File Name: difference between diffusion and osmosis .zip
Most users should sign in with their email address. If you originally registered with a username please use that to sign in.
Easy Biology Class
Osmotic pressure is a colligative property , meaning that the osmotic pressure depends on the molar concentration of the solute but not on its identity. Osmosis is a vital process in biological systems , as biological membranes are semipermeable. In general, these membranes are impermeable to large and polar molecules, such as ions , proteins , and polysaccharides , while being permeable to non-polar or hydrophobic molecules like lipids as well as to small molecules like oxygen, carbon dioxide, nitrogen, and nitric oxide. Permeability depends on solubility, charge, or chemistry, as well as solute size. Water molecules travel through the plasma membrane, tonoplast membrane vacuole or protoplast by diffusing across the phospholipid bilayer via aquaporins small transmembrane proteins similar to those responsible for facilitated diffusion and ion channels. Osmosis provides the primary means by which water is transported into and out of cells. The turgor pressure of a cell is largely maintained by osmosis across the cell membrane between the cell interior and its relatively hypotonic environment.
Diffusion and osmosis
In order to function, cells are required to move materials in and out of their cytoplasm via their cell membranes. These membranes are semipermeable, meaning that certain molecules are allowed to pass through, but not others. This movement of molecules is mediated by the phospholipid bilayer and its embedded proteins, some of which act as transport channels for molecules that otherwise would not be able to pass through the membrane, such as ions and carbohydrates. One reason cells are so small is the need to transport molecules into, throughout, and out of the cell. There is a geometrical constraint on cells due to the relationship between surface area and volume that limits the ability to bring in enough nutrients to support a larger cell size.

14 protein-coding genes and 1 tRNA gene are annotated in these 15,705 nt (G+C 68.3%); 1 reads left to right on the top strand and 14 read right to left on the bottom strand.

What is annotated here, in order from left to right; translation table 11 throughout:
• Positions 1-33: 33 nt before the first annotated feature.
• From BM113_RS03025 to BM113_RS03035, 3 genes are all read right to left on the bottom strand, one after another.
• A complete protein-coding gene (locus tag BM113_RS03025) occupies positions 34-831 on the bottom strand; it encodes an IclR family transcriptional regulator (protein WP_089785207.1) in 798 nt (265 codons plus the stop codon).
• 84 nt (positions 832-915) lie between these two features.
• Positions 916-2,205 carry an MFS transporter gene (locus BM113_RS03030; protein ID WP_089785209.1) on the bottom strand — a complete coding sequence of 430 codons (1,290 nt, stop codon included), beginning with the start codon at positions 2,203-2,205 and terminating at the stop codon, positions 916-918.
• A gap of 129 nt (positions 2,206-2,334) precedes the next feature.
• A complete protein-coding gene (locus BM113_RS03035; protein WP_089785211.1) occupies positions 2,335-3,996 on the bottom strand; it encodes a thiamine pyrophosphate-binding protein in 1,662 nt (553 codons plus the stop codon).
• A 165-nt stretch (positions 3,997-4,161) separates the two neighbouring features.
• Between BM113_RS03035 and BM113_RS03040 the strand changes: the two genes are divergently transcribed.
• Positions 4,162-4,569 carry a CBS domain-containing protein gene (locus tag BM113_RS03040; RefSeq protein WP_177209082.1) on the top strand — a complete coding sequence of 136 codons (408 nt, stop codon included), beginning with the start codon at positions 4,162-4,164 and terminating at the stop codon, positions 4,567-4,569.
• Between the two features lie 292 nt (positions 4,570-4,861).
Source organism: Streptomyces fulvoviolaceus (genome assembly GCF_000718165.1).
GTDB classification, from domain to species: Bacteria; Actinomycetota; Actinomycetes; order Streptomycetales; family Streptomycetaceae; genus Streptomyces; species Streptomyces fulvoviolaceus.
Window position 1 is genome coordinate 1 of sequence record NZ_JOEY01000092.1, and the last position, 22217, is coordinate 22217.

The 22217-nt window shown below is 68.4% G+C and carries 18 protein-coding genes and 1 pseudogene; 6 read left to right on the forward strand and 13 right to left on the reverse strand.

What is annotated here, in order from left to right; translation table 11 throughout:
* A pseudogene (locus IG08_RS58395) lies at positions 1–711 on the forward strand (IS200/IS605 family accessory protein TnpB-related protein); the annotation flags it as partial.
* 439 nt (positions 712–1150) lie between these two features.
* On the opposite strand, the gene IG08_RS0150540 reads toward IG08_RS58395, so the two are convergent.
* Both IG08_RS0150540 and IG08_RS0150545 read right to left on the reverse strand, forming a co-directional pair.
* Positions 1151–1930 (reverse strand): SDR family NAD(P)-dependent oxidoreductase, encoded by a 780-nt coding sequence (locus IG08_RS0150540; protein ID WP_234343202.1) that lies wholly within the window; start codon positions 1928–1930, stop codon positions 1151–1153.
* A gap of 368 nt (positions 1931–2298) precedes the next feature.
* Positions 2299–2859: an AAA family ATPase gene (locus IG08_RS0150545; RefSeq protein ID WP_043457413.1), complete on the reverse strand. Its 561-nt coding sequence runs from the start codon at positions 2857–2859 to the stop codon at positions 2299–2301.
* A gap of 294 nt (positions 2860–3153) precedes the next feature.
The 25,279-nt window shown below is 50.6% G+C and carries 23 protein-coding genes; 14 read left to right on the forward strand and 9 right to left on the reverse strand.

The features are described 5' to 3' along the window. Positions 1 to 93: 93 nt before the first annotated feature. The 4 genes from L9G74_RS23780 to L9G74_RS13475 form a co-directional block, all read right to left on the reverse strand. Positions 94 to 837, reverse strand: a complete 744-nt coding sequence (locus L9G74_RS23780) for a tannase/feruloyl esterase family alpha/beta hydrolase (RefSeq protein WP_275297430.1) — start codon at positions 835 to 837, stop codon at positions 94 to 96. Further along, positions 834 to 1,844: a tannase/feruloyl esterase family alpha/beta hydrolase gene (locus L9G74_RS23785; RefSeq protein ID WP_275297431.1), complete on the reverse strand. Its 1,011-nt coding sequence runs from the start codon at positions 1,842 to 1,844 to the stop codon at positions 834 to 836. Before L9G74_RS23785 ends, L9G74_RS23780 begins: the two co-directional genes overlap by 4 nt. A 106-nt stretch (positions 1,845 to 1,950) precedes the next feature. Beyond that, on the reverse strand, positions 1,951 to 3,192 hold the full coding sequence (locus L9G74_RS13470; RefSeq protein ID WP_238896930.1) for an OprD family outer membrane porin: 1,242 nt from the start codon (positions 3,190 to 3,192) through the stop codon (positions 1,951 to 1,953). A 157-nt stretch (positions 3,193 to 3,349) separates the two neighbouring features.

Osmosis and diffusion play essential, but distinct roles in the human body. Diffusion sees molecules in an area of high concentration move to areas with a lower concentration, while osmosis refers to the process by which water, or other solvents, moves through a semipermeable membrane, leaving other bits of matter in its wake. For example, oxygen diffuses into red blood cells, and salt placed outside a cell will draw out the cell's water through osmosis, dehydrating it. While they seem similar, they have different mechanisms of action and purposes in Earth's many species. Gases and substances dissolved in a liquid diffuse from an area of high concentration to one of low concentration. For example, if you spray perfume into the air, the volatile perfume molecules will spread out in the air from the concentrated point of origin.
Osmosis: Osmosis is the movement of solvent particles across a semipermeable membrane from a dilute solution into a concentrated solution.
Easy Biology Class
To answer the question, you need to know the definitions of osmosis and diffusion and really understand what they mean. Osmosis and diffusion are related processes that display similarities:. Here's how they are different:. Facts to remember about diffusion and osmosis:. Share Flipboard Email.
Osmosis and diffusion are the two distinct forms of passive transport that play an essential role in transporting molecules through and out of the cell. Students are mostly asked to clarify the similarities and disparities between osmosis and diffusion or to compare the two modes of transport and contrast them.